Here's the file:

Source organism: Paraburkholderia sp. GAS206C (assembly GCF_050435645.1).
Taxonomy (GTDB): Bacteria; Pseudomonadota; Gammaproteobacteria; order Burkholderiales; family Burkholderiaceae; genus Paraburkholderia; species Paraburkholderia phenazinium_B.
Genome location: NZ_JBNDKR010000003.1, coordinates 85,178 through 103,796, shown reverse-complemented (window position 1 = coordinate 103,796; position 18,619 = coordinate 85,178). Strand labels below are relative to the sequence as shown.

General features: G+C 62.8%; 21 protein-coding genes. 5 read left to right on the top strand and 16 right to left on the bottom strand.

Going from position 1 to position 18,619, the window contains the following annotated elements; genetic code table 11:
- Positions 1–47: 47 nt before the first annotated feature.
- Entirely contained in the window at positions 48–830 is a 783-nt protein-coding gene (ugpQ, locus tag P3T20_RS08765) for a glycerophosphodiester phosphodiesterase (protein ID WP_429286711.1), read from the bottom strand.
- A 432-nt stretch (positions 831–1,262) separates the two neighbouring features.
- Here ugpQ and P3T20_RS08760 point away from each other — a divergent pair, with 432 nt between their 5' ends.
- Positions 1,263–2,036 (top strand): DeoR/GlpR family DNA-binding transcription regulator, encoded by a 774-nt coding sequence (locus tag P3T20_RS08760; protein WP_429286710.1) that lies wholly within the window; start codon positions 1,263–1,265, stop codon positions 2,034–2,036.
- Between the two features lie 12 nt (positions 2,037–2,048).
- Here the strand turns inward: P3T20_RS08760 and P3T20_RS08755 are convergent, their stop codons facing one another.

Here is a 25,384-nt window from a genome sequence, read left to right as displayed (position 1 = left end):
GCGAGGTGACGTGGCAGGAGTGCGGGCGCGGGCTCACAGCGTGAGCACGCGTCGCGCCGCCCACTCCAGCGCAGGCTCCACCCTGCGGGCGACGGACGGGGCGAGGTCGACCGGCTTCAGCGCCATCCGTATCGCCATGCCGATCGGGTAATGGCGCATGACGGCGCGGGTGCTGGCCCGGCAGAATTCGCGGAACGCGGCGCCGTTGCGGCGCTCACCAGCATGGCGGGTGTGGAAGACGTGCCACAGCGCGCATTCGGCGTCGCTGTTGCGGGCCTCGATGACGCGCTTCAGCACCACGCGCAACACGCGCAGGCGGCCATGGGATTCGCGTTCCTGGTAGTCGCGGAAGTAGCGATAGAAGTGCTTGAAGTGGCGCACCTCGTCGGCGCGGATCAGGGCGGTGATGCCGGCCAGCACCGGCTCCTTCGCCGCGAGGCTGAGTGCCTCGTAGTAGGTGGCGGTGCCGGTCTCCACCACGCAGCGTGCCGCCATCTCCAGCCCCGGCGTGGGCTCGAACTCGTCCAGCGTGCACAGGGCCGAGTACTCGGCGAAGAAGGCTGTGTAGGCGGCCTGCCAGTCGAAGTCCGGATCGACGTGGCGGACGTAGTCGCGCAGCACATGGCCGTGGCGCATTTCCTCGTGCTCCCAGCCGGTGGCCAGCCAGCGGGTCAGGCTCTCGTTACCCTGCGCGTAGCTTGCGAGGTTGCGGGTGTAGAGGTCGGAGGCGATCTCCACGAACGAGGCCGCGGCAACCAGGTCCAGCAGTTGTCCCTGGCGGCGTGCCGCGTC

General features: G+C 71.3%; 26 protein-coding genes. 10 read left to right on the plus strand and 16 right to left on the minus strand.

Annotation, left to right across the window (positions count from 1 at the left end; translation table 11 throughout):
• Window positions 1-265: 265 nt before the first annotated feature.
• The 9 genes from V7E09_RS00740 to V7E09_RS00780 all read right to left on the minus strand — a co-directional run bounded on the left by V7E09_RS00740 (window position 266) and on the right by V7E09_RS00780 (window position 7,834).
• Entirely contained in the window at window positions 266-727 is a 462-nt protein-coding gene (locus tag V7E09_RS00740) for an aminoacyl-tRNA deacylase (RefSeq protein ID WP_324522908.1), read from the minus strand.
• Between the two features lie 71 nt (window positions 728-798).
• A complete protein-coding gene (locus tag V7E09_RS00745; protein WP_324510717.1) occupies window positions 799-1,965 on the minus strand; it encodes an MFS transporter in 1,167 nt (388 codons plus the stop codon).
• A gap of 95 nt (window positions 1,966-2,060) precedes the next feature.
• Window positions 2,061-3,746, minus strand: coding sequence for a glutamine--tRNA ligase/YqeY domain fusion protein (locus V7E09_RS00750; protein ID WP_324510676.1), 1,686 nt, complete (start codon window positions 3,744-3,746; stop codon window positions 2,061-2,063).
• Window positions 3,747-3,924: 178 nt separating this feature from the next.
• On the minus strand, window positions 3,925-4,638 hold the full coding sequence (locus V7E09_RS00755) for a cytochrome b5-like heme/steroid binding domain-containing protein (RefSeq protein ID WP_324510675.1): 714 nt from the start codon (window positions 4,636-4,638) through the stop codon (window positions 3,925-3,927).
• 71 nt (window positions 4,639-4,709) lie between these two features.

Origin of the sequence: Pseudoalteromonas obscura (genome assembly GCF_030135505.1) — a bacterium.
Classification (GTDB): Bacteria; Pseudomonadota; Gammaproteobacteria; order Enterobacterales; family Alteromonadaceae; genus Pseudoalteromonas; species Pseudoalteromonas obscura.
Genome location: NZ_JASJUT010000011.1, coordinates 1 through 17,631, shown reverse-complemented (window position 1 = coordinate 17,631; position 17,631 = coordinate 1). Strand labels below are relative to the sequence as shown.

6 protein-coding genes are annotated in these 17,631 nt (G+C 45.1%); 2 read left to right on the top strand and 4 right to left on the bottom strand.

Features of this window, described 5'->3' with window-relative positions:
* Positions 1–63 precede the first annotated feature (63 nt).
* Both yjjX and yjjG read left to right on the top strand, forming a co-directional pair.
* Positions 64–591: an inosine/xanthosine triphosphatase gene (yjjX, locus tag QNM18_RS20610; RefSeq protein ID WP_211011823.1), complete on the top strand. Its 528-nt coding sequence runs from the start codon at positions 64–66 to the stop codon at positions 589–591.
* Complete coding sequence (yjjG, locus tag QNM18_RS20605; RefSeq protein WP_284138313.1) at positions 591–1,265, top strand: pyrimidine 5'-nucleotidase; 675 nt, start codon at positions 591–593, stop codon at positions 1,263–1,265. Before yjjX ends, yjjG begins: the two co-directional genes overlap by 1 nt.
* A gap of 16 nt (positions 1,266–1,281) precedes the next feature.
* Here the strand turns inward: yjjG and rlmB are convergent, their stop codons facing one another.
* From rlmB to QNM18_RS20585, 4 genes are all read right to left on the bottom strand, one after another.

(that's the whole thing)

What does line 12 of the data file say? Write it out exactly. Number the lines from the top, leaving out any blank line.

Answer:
- Here the strand turns inward: P3T20_RS08760 and P3T20_RS08755 are convergent, their stop codons facing one another.